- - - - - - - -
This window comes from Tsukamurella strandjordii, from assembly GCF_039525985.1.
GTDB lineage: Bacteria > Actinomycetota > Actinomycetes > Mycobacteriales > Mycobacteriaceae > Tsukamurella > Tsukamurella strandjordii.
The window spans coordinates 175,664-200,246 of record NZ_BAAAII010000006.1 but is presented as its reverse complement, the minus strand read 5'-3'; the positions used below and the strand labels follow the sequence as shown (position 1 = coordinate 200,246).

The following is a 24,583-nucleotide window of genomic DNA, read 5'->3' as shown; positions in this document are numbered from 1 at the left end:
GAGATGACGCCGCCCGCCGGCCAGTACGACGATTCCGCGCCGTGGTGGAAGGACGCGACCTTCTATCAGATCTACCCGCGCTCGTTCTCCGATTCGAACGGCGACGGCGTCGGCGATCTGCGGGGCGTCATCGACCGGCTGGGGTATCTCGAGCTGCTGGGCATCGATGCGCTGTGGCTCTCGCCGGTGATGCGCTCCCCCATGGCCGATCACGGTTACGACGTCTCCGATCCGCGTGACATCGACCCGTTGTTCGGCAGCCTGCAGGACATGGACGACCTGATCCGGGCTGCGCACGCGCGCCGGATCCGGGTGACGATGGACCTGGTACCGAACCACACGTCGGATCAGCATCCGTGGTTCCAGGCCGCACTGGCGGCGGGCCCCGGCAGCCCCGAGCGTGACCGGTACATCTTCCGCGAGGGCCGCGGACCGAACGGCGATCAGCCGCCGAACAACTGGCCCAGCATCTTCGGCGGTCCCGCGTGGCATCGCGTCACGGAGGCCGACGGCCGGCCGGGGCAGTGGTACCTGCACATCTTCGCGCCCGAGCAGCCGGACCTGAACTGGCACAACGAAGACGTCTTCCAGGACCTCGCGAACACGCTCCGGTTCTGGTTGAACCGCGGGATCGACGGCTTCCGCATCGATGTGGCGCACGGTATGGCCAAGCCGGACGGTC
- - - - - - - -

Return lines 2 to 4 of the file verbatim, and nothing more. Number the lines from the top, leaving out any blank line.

GTDB lineage: Bacteria > Actinomycetota > Actinomycetes > Mycobacteriales > Mycobacteriaceae > Tsukamurella > Tsukamurella strandjordii.
The window spans coordinates 175,664-200,246 of record NZ_BAAAII010000006.1 but is presented as its reverse complement, the minus strand read 5'-3'; the positions used below and the strand labels follow the sequence as shown (position 1 = coordinate 200,246).

The following is a 24,583-nucleotide window of genomic DNA, read 5'->3' as shown; positions in this document are numbered from 1 at the left end: